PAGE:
Lee Johnson: Bristol City boss to 'break free' of father's mould
Last updated on .From the section Bristol City
New Bristol City head coach Lee Johnson says he wants to "break free" from his father Gary Johnson's "mould" at the Championship club.
The 34-year-old was appointed on a three-and-a-half-year deal on Saturday.
Lee spent six years with the Robins as a player, four of them under Gary, who led City to promotion from League One and to the Championship play-off final.
"I've always been around it, but you also need your own experience. I do feel I've earned my stripes," said Lee.
"As a father, of course, he's very proud, just as I am of him and his achievements. But it's time for me to break free of that Gary Johnson mould at Bristol City and kick on as head coach of this fantastic club."
Former Oldham boss Lee joined Bristol City following a one-year spell at Barnsley, who he guided to the Johnstone's Paint Trophy final last Thursday.
Gary, now in charge of National League leaders Cheltenham, took his first managerial role in the Football League at Cambridge in 1992, and he has since gone on to spend time with Latvia, Peterborough and Yeovil, where he also managed his son Lee.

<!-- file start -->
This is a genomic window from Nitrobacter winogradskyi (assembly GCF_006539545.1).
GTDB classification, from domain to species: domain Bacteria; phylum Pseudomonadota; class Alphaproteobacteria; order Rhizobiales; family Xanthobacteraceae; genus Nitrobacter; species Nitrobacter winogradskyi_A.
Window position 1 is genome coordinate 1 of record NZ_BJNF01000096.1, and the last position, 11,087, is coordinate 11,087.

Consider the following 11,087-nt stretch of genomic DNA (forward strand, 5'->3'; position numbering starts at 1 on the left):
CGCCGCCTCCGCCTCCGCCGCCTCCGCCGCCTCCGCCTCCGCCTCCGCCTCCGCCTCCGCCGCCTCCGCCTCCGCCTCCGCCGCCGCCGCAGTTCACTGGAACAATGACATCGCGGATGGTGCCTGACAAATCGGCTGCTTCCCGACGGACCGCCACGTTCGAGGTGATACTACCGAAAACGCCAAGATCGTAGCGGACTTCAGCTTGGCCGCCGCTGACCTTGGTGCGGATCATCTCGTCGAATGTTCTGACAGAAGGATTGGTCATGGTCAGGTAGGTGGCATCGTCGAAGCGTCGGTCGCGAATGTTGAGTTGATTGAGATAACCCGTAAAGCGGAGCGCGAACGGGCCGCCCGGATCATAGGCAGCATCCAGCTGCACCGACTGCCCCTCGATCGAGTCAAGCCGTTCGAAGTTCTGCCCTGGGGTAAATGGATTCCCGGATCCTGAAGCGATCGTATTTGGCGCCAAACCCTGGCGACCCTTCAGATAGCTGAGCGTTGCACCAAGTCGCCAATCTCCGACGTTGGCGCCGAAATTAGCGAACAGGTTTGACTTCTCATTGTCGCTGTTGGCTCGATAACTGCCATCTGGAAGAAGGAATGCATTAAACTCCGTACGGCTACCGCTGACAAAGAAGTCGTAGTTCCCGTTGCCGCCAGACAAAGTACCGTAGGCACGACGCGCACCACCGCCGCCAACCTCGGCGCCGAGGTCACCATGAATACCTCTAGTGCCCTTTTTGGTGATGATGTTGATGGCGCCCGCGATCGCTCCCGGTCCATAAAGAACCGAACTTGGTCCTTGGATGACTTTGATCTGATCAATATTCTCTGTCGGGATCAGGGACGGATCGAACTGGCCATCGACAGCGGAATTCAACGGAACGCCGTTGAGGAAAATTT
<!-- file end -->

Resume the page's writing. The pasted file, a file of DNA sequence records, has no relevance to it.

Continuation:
"When I was about 10 years old I used to hide in the skip when him and John Beck were chucking out their half-time team talks at Cambridge," Lee told BBC Points West. "You learn a lot just from things like that.
"He hasn't stopped going on. I stayed at his house last night, watching the analysis from Saturday and I had to keep him out of the way because he kept peering over my shoulder and giving me pointers.
"I understand when I was playing here for my dad I could've been a Marmite-type player - I divided fan opinion. But it's completely different now I've stood up to the manager scenario."
The Premier League dream is "realistic"
City, promoted as League One champions last May, are currently 20th in the Championship after a 1-0 victory at fellow strugglers Charlton on Saturday.
The Robins have never reached the Premier League and have not competed in the top flight since 1980.
"The ambition is to continue the progression both on and off the field, develop some of the younger players in the academy, recruit as best we can and, of course, aim for the Premier League," Lee told BBC Radio Bristol.
"That's the dream and it's realistic. At the moment there's a short-term plan - we've got to stay in the division - but then we've got to continue to build."